Daniel and I had left our packs in an area of big boulders about a quarter mile south along the shore from the outlet. When we reached them again I saw a fish rise not far off shore. I swapped hiking poles for fly rod and cast out using the little brown-hackled red and white dry fly I'd been fishing with at Miller Lake. On just my second cast a big cutthroat rose up out of the depths and grabbed it. Nice size, mabye 13", and colorful - silvery brown with dark spots more numerous
towards the tail, wash of rose on the gill covers and side and bright red slash along the side of the throat. He ran a few times and thrashed a lot as I worked him to a gap in the boulders where I could get down to the water. Beautiful fish, though a little skinny. I kept him. Two casts later I hooked another, a little longer and quite a bit fatter though not as colorful. Within a few more casts I caught a third nice-sized cutthroat. What a thrill to see those big trout rise out of the green-brown depths to take the fly, and to feel the solid resistance when I set the hook. After a few photographs I took the fish up on the talus slope, cleaned them and buried the heads and guts under a rock.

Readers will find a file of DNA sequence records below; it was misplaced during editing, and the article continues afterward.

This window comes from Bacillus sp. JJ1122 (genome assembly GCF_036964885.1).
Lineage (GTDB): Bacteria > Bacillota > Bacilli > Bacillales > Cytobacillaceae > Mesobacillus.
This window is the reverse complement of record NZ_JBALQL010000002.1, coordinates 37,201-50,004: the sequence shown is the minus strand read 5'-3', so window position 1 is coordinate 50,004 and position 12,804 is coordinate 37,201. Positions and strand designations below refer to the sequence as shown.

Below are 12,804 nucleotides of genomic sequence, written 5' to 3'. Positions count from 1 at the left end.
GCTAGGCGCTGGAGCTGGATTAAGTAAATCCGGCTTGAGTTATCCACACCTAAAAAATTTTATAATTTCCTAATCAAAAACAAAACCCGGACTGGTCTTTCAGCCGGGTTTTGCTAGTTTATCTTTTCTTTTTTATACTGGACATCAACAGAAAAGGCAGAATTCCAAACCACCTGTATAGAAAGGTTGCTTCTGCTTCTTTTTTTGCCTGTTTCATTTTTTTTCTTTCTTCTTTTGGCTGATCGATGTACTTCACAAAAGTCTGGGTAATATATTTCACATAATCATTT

It was getting late so we hustled along the rocky shore, not an easy hike. At one point we climbed up several hundred feet to bypass steep ledges and a ridge of trees above them, then again to avoid a jumble of huge angular boulders. Finally reaching the head of the lake, we found David and Kirsten waiting for us on a gravel beach by the inlet stream. Turns out we had all of the tents so they couldn't do much to set up camp.